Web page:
Morphology: LungThe cut surfaces are hemorrhagic and wetLUNGS: Microscopically, acute pulmonary congestion is characterized by alveolar capillaries engorged with blood,alveolar septal edema and/or focal intra-alveolar hemorrhageIn chronic pulmonary congestion, the septa are thickened and fibrotic, and the alveolar spaces may contain numerous hemosiderin-laden macrophages (heart failure cells)Morphology: LiverIn acute hepatic congestion: central vein and sinusoids are distended with blood with or without central hepatocyte degeneration. In chronic passive congestion of the liver: on cut surface central regions of the hepatic lobules are red-brown and surrounded by zones of uncongested tan liver (nutmeg liver). Microscopically: centrilobular necrosis with loss of hepatocytes, hemorrhage and hemosiderin-laden macrophages Long-standing cases (most commonly associated with heart failure), hepatic fibrosis (cardiac cirrhosis) may developed HemorrhageHemorrhage generally indicates extravasation of blood due to vessel ruptureHematoma: accumulation of blood within tissuePetechiae: Minute 1- to 2-mm hemorrhages into skin, mucous membranes, or serosal surfacesPurpura: Slightly larger (3 mm) hemorrhagesEcchymoses: Larger (>1 to 2 cm) subcutaneous hematomas (i.e., bruises).Large accumulations of blood in one or another of the body cavities are called hemothorax, hemopericardium, hemoperitoneum, or hemarthrosis (in joints)

ThrombosisRepresents hemostasis in the intact vascular systemA process by which a thrombus is formedA thrombus is a solid mass of blood constituents which developes in artery or veinIs intravascular coagulation of blood often causing sinificant interuption to blood flow

Thrombi come to clinical attention when they obstruct arteries or veins, or give rise to emboli23Pathogenesis of ThrombosisThree primary influences predispose to thrombus formation,the so-called Virchow triad: endothelial injury stasis or turbulence of blood flowblood hypercoagulability

Thrombus results from interaction: PlateletsDamaged endothelial cells Coagulation cascade

Thrombus (arrow)24

Virchow Triad in Thrombosis

Endothelial integrity is the single most important factor

Note that injury to endothelial cells can affect local blood flow and/or coagulability; abnormal blood flow (stasis or turbulence) can, in turn, cause endothelial injury

The elements of the triad may act independently or may combine to cause thrombus formation25Primary (Genetic) Hypercoagulable States Mutation in factor V gene (factor V Leiden)Mutation in prothrombin geneMutation in methyl tetrahydrofolate geneAntithrombin III deficiencyProtein C deficiencyProtein S deficiencyFibrinolysis defects)Secondary(Acquired) Hypercoaguable StatesHigh risk for thrombosis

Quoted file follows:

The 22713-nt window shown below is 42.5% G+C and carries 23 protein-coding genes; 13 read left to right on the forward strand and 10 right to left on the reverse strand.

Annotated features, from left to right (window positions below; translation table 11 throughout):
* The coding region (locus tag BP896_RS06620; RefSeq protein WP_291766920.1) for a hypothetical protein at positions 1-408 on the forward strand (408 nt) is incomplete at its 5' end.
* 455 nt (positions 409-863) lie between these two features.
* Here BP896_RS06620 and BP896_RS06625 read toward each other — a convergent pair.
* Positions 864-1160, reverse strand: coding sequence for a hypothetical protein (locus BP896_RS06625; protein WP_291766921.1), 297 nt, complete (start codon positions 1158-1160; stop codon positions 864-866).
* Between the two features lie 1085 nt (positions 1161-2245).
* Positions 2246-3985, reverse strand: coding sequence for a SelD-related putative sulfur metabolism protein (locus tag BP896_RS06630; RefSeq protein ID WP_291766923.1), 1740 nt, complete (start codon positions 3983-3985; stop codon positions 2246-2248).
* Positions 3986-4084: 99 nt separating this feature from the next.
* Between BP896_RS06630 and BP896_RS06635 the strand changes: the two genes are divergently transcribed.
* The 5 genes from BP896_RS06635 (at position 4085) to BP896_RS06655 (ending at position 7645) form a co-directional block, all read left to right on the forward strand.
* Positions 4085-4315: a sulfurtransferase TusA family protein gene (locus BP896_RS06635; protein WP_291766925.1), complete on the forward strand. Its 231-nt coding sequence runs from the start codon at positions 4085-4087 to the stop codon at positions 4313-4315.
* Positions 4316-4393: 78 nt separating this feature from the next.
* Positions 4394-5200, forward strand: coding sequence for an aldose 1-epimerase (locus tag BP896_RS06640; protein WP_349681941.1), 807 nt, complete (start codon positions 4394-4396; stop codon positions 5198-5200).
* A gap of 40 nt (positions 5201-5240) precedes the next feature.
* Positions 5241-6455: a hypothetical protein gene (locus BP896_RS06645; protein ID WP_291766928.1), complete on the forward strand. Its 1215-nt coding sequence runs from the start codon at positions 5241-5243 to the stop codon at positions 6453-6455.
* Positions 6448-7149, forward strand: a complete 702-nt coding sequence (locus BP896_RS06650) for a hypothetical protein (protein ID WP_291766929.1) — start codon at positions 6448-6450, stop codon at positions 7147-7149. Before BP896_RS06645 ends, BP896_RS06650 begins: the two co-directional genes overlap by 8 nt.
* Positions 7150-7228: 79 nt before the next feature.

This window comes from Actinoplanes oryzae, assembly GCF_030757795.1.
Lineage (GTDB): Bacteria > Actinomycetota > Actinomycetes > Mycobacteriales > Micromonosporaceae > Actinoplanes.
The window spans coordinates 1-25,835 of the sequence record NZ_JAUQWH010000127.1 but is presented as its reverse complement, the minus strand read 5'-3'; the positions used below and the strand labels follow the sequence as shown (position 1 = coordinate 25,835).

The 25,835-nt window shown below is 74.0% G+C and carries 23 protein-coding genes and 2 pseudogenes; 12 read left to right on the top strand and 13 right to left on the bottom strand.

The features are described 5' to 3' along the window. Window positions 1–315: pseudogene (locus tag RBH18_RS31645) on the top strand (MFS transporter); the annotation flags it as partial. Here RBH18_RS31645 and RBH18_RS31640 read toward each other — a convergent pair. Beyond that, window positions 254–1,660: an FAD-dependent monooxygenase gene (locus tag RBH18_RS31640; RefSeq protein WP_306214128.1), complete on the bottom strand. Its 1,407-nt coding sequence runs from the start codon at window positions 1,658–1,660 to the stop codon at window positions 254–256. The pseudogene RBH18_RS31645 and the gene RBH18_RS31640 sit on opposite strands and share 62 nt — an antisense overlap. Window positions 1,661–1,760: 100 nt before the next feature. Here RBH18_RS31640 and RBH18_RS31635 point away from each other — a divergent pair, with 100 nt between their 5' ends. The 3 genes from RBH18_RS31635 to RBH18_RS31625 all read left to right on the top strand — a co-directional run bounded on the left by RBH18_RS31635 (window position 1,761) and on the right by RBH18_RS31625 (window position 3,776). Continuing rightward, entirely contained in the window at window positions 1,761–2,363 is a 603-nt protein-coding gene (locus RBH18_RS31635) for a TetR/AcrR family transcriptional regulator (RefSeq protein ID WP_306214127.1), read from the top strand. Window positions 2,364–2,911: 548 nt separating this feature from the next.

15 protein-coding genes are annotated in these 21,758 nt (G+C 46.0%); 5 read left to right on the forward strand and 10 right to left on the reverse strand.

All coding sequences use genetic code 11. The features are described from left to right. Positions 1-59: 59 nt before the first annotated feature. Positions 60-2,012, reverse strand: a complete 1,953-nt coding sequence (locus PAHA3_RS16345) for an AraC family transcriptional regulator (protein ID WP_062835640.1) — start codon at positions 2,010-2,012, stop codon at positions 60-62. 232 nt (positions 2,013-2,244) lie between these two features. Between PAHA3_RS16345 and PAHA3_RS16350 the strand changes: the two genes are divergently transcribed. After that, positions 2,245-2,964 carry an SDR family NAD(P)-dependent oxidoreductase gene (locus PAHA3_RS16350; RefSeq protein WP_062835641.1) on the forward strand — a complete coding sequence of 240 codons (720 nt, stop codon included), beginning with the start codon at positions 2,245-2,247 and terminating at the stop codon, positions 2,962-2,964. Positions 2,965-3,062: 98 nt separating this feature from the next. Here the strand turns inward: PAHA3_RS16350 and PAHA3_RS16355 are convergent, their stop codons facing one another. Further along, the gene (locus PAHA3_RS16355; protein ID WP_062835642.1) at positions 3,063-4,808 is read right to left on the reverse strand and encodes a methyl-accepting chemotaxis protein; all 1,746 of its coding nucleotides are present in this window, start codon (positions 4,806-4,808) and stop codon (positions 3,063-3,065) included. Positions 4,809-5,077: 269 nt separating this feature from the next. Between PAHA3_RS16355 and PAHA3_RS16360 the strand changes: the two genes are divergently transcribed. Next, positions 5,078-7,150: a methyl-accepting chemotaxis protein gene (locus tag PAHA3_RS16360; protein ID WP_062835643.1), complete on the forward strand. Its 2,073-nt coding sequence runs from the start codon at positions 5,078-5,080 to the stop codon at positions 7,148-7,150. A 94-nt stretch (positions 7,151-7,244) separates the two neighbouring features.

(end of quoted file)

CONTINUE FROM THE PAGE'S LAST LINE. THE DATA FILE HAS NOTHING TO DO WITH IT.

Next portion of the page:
Prolonged bed rest or immobilizationMyocardial infarction, Atrial fibrillationTissue damage (surgery, fracture, burns)CancerProsthetic cardiac valvesDisseminated intravascular coagulationHeparin-induced thrombocytopeniaAntiphospholipid antibody syndrome (lupus anticoagulant syndrome)

Lower risk for thrombosis

Cardiomyopathy

Nephrotic syndrome

Hyperestrogenic states (pregnancy)

Oral contraceptive use

Sickle cell anemia

SmokingPathogenesis cont

1) PlateletsMaintain the integrity of the vascular endotheliumParticipate in endothelial repair through the contribution of PDGFForm platelet plugsPromote the coagulation cascade through the platelet phospholipid complex.

Pathogenesis cont 2) Endothelial cellsResistant to the thrombogenic influence of platelets and coagulation proteins

Intact endothelial cells act to modulate several aspects of hemostasis and oppose coagulation after injury by thrombo-resistancePathogenesis cont 3) Coagulation CascadeThe coagulation cascade constitutes the third component of the hemostatic process and is a major contributor to thrombosis

The coagulation cascade is essentially a series of enzymatic conversions, turning inactive proenzymes into activated enzymes and culminating in the formation of thrombin

Thrombin then converts the soluble plasma protein fibrinogen precursor into the insoluble fibrous protein fibrin

Intrinsic pathway

Extrinsic pathway

Pathogenesis cont

3) Coagulation Cascade contBesides inducing coagulation, activation of the clotting cascade also sets into motion a fibrinolytic cascade that limits the size of the final clotThis is primarily accomplished by the generation of plasminPlasmin is derived from enzymatic breakdown of its inactive circulating precursor plasminogen, either by a factor XII-dependent pathway or by two distinct types of plasminogen activators Fibrinolysis (thrombus dissolution)Runs concurrently with thrombogenesisRestores blood flow in vessels occluded by a thrombus and facilitates healing after inflammation and injuryThe proenzyme plasminogen is converted by proteolysis to plasmin, the most important fibrinolytic proteasePlasmin split fibrinThrombotic DisordersCan be anti-thrombotic (hemorrhagic), leading to pathologic bleeding states such as hemophilia, Christmas disease and von Willebrand disease